Externship experiences inspire students to succeed

Amber Travis with Kacey Swindell

UAH human resources major and externship student Amber Travis, left, with Kacey Swindell at the Westin Hotel and its new brand, Element Hotels.

Michael Mercier | UAH

Experiential learning, or learning through experience, is one of the best ways to reinforce the knowledge students learn in the classroom. The University of Alabama in Huntsville (UAH) now offers experiential learning to students at every stage of their college career through the Month of Externships (MOE) program.

MOE offers students, as early as their first year, the opportunity to try out, through job shadowing, just one of the many career paths of their major. Participants can also network with professionals in their fields. At the same time, employers have the opportunity to meet the next generation of employees and perhaps identify their next co-op, intern or full-time hire.

"MOE has evolved over the past few years. In 2016, the student alumni association created Job Shadow Days, a two-day program offering students the opportunity to tour or shadow at companies. This year Career Services and Alumni Relations collaborated to provide more one-on-one experiences throughout the entire month of March," says Laura Taylor, career coordinator. "These changes allowed for greater flexibility for students and employers and increased the number of meaningful externship opportunities."

Khame Abuqutesh with Keith Yager

Chemical engineering major and externship student Khamees Abuqutesh, left, with Yellowhammer master brewer Keith Yager.

Michael Mercier | UAH

"We were able to place approximately 80 percent of the students that signed up this year. The number of employers that registered also increased by over 50 percent, and the majority are new to the program," says Taylor. "We are pleased with the growth, and we are looking forward to expanding in the coming years."

Student participants say they’ve had an opportunity to get a jump-start on knowledge of the professional world.

"This experience has already helped me in several ways. It has given me a newfound drive and inspiration to push myself, a path to be productive with this drive and a useful contact to ask questions," says sophomore computer engineering major Trenton Williams of Anderson, Ala., who shadowed at Avilution.

Amber Travis, a senior management major from Pisgah, Ala., says that her experience at Element Huntsville opened her eyes to the many possible departments she would need to be aware of in her future career in human resources.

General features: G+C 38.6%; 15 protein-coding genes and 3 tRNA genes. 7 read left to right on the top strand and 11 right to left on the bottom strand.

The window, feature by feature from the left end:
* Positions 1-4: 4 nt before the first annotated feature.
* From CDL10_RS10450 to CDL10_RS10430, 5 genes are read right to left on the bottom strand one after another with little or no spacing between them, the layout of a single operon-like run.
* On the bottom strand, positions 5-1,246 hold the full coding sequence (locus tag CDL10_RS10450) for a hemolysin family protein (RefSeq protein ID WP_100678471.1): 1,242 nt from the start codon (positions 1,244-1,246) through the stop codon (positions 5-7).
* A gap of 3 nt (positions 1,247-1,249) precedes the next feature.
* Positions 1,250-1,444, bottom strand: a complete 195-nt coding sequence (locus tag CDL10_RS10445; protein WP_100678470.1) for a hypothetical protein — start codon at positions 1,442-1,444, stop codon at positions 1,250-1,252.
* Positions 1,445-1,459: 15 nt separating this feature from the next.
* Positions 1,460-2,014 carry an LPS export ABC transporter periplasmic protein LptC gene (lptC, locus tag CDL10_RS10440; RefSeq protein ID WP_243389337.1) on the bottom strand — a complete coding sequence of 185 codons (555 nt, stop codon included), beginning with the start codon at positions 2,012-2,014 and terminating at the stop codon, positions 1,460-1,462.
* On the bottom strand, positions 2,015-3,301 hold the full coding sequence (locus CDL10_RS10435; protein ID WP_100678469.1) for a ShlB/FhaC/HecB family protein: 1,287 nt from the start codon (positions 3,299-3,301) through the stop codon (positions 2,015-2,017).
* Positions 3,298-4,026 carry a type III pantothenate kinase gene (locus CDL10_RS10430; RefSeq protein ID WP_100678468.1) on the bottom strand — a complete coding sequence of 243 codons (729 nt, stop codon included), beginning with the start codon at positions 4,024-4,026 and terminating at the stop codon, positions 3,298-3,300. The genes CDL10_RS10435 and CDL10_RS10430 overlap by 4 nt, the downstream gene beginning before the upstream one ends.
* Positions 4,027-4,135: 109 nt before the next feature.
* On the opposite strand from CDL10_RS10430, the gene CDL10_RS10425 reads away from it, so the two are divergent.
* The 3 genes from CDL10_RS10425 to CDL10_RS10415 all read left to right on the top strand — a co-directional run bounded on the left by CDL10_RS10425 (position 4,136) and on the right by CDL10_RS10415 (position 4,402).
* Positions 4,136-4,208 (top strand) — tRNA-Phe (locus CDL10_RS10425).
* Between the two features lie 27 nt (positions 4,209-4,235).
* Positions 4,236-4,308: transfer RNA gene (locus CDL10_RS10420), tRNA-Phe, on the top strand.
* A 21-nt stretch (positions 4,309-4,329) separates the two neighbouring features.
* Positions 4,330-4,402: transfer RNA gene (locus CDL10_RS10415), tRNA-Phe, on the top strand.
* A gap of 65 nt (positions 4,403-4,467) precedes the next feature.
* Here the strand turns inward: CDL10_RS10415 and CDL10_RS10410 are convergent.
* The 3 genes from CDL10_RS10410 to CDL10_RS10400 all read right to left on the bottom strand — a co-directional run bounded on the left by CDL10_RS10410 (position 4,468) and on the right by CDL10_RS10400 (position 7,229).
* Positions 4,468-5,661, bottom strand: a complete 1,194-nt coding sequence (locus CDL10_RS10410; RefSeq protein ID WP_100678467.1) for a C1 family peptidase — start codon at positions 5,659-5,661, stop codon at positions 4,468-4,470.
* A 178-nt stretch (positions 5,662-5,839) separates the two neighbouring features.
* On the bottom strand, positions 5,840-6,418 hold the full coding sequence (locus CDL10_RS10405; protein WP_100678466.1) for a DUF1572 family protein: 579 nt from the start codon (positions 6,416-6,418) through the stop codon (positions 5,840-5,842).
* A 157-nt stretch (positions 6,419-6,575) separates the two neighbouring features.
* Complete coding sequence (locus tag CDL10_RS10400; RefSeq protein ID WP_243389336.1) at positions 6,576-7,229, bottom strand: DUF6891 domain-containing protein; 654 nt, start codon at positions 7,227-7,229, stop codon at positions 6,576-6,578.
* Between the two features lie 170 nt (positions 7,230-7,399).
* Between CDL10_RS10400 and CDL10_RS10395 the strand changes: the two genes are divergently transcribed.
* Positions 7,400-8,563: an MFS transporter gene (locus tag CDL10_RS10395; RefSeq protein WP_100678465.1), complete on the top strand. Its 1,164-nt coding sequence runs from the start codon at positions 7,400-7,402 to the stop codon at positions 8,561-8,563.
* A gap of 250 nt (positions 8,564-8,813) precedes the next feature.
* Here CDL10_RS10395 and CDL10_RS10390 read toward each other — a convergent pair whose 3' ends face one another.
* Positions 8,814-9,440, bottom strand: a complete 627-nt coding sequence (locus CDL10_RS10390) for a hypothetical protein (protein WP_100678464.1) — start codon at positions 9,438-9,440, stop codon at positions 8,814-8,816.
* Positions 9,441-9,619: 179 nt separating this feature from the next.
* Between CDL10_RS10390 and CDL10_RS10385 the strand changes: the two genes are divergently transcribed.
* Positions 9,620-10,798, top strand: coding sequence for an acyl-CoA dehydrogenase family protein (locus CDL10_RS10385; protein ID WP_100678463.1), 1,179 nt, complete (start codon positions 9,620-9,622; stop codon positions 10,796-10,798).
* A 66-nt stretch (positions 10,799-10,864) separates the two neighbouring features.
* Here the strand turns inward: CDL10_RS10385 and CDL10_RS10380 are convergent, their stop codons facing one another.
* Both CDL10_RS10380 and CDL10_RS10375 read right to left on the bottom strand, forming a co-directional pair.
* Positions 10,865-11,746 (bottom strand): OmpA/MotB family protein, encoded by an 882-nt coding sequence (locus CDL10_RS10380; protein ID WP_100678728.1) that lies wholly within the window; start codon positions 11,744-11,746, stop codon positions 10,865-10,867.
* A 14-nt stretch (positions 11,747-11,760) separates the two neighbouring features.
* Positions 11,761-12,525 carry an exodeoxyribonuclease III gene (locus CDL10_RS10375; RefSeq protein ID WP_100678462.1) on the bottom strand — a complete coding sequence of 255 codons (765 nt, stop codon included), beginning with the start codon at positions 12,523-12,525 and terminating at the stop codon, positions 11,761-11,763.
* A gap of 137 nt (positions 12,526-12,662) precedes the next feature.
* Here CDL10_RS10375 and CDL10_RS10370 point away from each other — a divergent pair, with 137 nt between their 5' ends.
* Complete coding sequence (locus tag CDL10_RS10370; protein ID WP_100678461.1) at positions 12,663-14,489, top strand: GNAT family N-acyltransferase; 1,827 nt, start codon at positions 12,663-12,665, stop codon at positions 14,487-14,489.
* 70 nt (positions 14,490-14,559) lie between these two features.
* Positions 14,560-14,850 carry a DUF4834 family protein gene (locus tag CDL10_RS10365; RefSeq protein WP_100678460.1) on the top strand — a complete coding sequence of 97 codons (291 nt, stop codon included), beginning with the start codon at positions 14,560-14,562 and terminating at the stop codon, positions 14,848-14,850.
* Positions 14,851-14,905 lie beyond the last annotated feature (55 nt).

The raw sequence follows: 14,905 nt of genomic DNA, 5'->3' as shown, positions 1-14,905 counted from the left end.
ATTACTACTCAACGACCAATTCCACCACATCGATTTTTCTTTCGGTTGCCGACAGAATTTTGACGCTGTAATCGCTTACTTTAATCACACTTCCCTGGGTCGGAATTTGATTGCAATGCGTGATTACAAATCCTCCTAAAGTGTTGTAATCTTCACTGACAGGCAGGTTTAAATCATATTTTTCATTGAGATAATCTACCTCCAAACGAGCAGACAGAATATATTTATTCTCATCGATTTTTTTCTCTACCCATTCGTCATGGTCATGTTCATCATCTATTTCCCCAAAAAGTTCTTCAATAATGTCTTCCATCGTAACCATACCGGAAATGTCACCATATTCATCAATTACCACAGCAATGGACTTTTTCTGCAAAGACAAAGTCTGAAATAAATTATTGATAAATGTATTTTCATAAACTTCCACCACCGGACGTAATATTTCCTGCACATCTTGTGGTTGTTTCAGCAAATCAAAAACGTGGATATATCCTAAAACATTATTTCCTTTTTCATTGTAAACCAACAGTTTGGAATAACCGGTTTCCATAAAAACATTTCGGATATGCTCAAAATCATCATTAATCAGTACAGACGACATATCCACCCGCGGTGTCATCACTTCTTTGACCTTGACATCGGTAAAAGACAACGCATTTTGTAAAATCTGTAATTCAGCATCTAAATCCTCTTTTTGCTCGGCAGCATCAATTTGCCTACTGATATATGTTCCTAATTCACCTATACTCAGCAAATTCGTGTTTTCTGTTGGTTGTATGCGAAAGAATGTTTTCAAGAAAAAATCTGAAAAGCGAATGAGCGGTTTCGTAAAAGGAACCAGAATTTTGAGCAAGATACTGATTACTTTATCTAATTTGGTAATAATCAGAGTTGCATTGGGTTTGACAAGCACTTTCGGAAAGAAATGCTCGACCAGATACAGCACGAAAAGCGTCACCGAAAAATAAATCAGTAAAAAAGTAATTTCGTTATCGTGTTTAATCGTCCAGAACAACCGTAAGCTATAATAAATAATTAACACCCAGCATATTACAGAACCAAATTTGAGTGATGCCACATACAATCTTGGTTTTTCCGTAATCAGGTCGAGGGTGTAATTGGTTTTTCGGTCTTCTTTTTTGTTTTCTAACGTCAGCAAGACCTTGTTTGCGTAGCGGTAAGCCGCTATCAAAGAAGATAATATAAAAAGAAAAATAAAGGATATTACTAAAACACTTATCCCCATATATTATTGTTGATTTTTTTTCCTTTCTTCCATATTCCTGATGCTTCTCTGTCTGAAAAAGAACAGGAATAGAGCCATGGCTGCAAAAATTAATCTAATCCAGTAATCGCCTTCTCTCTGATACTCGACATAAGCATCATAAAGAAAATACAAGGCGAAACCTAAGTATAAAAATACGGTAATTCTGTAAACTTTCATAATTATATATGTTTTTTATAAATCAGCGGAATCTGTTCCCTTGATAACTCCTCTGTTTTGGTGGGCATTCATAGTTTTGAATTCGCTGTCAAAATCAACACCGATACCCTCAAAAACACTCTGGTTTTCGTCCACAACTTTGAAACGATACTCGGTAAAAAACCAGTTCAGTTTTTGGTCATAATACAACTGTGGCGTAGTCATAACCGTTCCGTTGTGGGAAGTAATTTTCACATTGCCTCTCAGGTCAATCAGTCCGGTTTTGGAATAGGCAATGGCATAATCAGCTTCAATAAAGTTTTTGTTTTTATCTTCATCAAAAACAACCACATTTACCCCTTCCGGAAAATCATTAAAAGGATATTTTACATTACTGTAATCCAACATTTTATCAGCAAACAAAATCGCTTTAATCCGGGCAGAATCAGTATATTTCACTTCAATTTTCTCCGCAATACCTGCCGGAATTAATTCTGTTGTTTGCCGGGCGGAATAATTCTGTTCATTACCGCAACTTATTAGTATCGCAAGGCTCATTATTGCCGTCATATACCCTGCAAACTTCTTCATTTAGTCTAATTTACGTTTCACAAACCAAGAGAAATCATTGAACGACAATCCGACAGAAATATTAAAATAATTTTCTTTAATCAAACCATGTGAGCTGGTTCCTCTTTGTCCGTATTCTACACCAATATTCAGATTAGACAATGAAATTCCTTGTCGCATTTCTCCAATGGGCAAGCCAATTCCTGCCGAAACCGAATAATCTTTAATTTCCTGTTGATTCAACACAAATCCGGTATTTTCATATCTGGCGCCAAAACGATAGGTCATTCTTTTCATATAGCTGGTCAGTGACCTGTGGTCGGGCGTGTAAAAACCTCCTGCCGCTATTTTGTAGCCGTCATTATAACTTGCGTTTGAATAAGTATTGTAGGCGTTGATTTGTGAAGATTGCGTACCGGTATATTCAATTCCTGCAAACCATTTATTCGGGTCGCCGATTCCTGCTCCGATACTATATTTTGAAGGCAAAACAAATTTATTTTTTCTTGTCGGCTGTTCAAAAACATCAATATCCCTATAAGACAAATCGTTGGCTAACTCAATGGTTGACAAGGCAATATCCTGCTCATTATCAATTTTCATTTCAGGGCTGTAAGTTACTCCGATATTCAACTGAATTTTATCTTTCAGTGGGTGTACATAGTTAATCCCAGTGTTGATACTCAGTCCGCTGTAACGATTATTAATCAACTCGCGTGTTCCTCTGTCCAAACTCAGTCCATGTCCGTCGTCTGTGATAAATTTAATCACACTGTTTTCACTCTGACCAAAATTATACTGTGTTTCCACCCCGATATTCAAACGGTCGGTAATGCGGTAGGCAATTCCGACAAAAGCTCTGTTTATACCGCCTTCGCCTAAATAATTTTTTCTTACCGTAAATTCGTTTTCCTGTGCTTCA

"MOE gave me the opportunity to focus on one company and realize how much work it takes to keep that company running. There were so many different departments that I would have never thought existed," Travis says.

There are benefits on the business side of the relationship, too. "Externships are a great way to introduce employers to the many great students at UAH," says Taylor.

"I found it interesting that Garrison Hill, even as a freshman at UAH, was already wanting to get into the professional arena to ask critical questions and gain knowledge," says Brandon Carrin, branch sales manager at Progress Bank, who was paired with Hill. "I believe this experience will benefit him greatly in the long run. His overall eagerness to learn was very impressive."

Overall, Carrin says MOE was a positive experience.

"This was my first time hosting, and I believe it was a great opportunity for me to provide counsel to a student looking to grow professionally," he says. "I would absolutely do this again."

Kacey Swindell, director of operations at Element Huntsville, agrees that MOE is a great opportunity.

"The externship experience seems to be a great opportunity to quickly dive into the everyday life in a career without an extensive time commitment. I wish this opportunity had been available to me as a student," Swindell says. "I believe that a closer relationship with UAH will be a long term advantage to our business as we form a connection with strongly qualified candidates. Additionally, the small amount of time required of me to positively impact the life and career of these students is reward enough to warrant future participation."

It is hoped that relationships facilitated during MOE will organically translate into mentorship relationships through the Mentor A Charger (MAC) program, another collaborative effort of the Offices of Career Services and Alumni Relations. MAC is designed to be ongoing each fall semester to bring students together with real-world business people.

Students interested in MAC may submit an online application in August. Employer registration is ongoing. Questions may be directed to the Office of Career Services at chargerjobs@uah.edu.

Student registration for MOE is conducted online annually in January. Employer registration is ongoing. Questions may be directed to Laura Taylor at laura.h.taylor@uah.edu

Participating businesses in 2018 are:

  • A&A
  • Avilution LLC
  • Brasfield & Gorrie
  • Business Interiors
  • Care Assurance System for the Aging and Homebound of Madison County (CASA)
  • City of Huntsville- Mayor's Office
  • Crunkleton Commercial Real Estate
  • Dentistry Downtown
  • Element Huntsville
  • Focus Physiotherapy
  • Georgia Tech Research Institute
  • Hexagon S&I
  • HudsonAlpha
  • Huntsville-Madison County Emergency Management Agency
  • Huntsville/Madison County Visitor Center
  • iHeartMedia
  • Innova Primary Care
  • Kindred Hospice
  • Northrop Grumman
  • Pediatric Associates of Madison
  • Progress Bank
  • RadioBro
  • Redstone Test Center
  • SAIC
  • Science & Engineering Services, LLC 
  • Southern Community Bank
  • Still Serving Veterans
  • Target
  • Thompson Gray
  • U.S. Customs and Border Protection
  • Vector Wealth Strategies
  • Yellowhammer Brewing


Laura Taylor